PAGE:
What to Avoid When Buying Drugs Online (cont.)

A recent government investigation hints at what you may get by ordering drugs online.

During the first half of 2004, U.S. Government Accountability Office (GAO) investigators ordered 68 samples of 11 different drugs from online pharmacies located in the U.S., Canada, and other countries. The drugs they bought included popular drugs like Lipitor, Viagra, Zoloft, and Celebrex, as well as two addictive narcotics, OxyContin and Vicodin. (All the sites claiming to sell brand-name Vicodin actually shipped the drug's generic equivalent, hydrocodone.)

The GAO study found problems with many of the drugs they ordered, including four counterfeit samples.

Two orders from U.S.-based online pharmacies came with no instructions for use; two came with no warning information, and one was not shipped properly. Four of the Canadian samples came with no warning information, and 16 of the samples were Canadian versions not approved for sale in the U.S. market.

The worst offenses were found with the drugs ordered from online pharmacies operating out of Argentina, Costa Rica, Fiji, India, Mexico, Pakistan, the Philippines, Spain, Thailand, and Turkey.

When the GAO investigators ordered Accutane from outside the U.S. and Canada, they received "Roaccutan," a foreign version of the drug with Spanish-language packaging. The FDA warns consumers never to buy Accutane online because its use must be closely monitored, and only doctors on a special registry may prescribe it.

An order of Crixivan, an HIV/AIDS drug, came packaged in an aluminum can inside a box of "Gold Dye & Stain Remover Wax." Investigators were able to get one sample of OxyContin from a foreign site, and it was determined to be counterfeit. The pills came in a plastic baggie stuffed inside a CD case that was wrapped in packing tape.

What's more, some of the drug samples came from places that stretch our definition of "pharmacy." Two return addresses were traced to private homes in Lahore, Pakistan. One return address was a business in Cozumel, Mexico, but that business claimed to have no connection to an online pharmacy. Another shipment apparently came from a shopping mall in Buenos Aires, Argentina, but investigators weren't able to find out which store in the mall had sent it.

Finally, six orders that GAO investigators placed and paid for never arrived.

Safe Online Shopping

There are benefits to filling your prescriptions online. For people who are house-bound and those who live out in the far reaches of rural America, Internet pharmacies provide an invaluable service.

Many of us don't know the actual price of our prescriptions because we pay a flat co-pay to our insurance companies. Shopping online, however, allows those without prescription drug benefits to see, for example, that Walgreens.com sells a 30-day supply of 10 mg Lipitor for $77.99, and Drugstore.com has it for $64.99.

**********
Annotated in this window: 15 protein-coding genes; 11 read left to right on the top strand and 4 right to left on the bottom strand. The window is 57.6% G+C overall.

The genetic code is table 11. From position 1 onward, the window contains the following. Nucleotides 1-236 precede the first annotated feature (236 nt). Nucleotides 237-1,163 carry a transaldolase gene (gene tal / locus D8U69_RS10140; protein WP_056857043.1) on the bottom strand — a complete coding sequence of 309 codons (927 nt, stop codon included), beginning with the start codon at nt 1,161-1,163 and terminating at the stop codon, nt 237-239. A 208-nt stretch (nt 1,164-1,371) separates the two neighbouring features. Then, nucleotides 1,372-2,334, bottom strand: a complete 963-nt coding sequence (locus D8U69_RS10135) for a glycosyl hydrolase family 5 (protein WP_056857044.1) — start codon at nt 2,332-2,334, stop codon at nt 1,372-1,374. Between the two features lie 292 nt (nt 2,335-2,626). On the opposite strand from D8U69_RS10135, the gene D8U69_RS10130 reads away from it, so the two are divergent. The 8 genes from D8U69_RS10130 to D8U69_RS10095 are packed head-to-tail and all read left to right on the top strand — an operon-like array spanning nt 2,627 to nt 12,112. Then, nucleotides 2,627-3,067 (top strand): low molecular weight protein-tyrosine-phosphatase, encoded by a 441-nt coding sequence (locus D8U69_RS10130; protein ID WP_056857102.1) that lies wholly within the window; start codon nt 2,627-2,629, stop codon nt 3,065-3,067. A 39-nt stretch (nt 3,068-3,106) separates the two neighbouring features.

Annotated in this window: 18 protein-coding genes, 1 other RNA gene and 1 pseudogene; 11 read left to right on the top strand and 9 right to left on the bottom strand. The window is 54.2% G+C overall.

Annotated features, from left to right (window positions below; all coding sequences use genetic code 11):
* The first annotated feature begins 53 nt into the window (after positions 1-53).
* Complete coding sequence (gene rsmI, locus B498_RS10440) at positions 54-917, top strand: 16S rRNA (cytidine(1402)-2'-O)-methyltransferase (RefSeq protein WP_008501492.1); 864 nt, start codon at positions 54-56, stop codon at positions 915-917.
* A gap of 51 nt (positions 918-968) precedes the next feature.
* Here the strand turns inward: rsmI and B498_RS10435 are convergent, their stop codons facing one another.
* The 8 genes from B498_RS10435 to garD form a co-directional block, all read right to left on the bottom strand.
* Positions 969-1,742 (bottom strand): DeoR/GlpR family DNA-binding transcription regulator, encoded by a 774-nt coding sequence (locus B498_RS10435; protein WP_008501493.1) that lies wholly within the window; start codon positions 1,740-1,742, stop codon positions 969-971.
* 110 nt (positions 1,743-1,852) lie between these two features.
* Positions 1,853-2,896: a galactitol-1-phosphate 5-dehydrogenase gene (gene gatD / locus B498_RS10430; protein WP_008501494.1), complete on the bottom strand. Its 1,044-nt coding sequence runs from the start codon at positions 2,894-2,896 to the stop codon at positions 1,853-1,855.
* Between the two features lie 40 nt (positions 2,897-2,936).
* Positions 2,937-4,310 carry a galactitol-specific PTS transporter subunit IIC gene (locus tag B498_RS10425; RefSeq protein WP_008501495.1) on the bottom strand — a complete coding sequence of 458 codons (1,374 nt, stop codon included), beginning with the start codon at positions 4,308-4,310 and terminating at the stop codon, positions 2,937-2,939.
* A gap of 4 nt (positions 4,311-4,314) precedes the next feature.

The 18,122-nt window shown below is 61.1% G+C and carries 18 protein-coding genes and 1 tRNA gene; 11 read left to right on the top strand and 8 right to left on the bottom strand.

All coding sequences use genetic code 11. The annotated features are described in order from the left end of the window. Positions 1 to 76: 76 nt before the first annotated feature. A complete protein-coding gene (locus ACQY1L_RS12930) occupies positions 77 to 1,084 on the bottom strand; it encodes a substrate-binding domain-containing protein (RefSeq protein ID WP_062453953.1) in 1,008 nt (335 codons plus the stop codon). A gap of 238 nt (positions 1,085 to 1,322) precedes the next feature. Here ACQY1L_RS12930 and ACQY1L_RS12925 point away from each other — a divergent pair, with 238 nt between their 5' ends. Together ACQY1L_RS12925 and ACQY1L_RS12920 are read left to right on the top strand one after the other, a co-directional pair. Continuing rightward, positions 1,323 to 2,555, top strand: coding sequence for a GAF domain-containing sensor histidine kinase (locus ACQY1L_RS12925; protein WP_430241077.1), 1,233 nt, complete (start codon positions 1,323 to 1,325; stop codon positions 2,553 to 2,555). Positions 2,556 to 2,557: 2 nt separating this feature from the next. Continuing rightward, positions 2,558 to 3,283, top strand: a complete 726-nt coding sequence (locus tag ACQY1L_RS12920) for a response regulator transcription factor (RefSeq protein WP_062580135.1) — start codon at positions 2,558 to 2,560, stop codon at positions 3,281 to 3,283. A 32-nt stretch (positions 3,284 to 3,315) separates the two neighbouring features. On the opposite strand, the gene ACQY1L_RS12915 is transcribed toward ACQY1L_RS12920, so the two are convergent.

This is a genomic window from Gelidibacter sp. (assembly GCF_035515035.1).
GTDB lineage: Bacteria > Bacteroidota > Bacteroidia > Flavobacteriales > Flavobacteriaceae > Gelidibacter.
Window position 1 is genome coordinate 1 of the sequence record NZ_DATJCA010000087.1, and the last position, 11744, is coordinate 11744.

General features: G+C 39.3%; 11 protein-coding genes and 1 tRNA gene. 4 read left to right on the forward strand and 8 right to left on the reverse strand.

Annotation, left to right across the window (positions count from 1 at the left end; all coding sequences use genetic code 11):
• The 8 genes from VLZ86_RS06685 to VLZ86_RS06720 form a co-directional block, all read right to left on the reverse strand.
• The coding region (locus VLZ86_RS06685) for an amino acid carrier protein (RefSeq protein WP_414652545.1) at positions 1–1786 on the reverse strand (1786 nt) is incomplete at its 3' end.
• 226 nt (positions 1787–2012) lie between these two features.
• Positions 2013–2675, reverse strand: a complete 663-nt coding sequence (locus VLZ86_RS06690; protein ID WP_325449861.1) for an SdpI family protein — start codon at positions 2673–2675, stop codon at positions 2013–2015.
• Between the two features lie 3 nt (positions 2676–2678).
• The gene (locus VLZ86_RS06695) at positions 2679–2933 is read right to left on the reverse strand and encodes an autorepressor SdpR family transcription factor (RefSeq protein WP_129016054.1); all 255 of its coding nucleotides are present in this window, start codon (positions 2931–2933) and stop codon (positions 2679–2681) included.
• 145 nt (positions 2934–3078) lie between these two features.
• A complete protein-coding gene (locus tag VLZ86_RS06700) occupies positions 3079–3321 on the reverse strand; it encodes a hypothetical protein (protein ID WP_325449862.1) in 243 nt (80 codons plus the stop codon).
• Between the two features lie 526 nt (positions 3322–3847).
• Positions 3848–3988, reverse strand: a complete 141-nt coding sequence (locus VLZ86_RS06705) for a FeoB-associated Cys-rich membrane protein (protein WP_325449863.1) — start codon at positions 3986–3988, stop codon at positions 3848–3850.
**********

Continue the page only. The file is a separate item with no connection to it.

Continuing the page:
The FDA points consumers to the Verified Internet Pharmacy Practice Sites (VIPPS) program, run by the National Association of Boards of Pharmacy.

Web sites that carry the VIPPS seal are assured to be legitimate pharmacies located in the U.S. Some are online services offered by chain drug stores, but those that only fill prescriptions online abide by the same regulations that traditional U.S. drug stores follow.

"That seal needs to be well understood," says the American Pharmacists Association's Kristina Lunner.

At present only 14 online pharmacies are authorized to carry it. You can check to see if an online pharmacy is part of the VIPPS program at the VIPPS web site.

In general, the FDA offers the following advice to online shoppers:

  • Do not buy from sites that don't require a valid prescription.
  • Be certain that you're comfortable with the site's privacy policy, and don't submit any personal information unless you are.
  • Make sure the site has a licensed pharmacist you can contact to ask questions.
  • Don't buy from foreign online pharmacies.
  • Ask your doctor before you use any medicines for the first time.

Published Nov. 17, 2004.

SOURCES: Kristina Lunner, director of federal government affairs, American Pharmacists Association. Gayle Osterberg, director of communications, Senate Committee on Health, Education, Labor and Pensions. Caroline Loew, PhD, vice president of scientific and regulatory affairs, Pharmaceutical Research and Manufacturers of America. Federation of State Medical Boards of the United States, Inc., Special Committee on Professional Conduct and Ethics, April 2000. American Medical Association, Report of the Board of Trustees, Internet Prescribing, 1999. United States General Accounting Office, Report to the Chairman, Permanent Subcommittee on Investigations, Committee on Governmental Affairs, U.S. Senate, "Internet Pharmacies: Some Pose Safety Risks for Consumers," June 2004. Prepared Statement of the Federal Trade Commission on "The Internet Sale of Prescription Drugs From Domestic Websites" Before Committee on Government Reform, U.S. House of Representatives, March 2003. 108th Congress 2nd Session Bill S. 2464, "Ryan Haight Act." FDA.

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Last Editorial Review: 1/31/2005 9:01:37 AM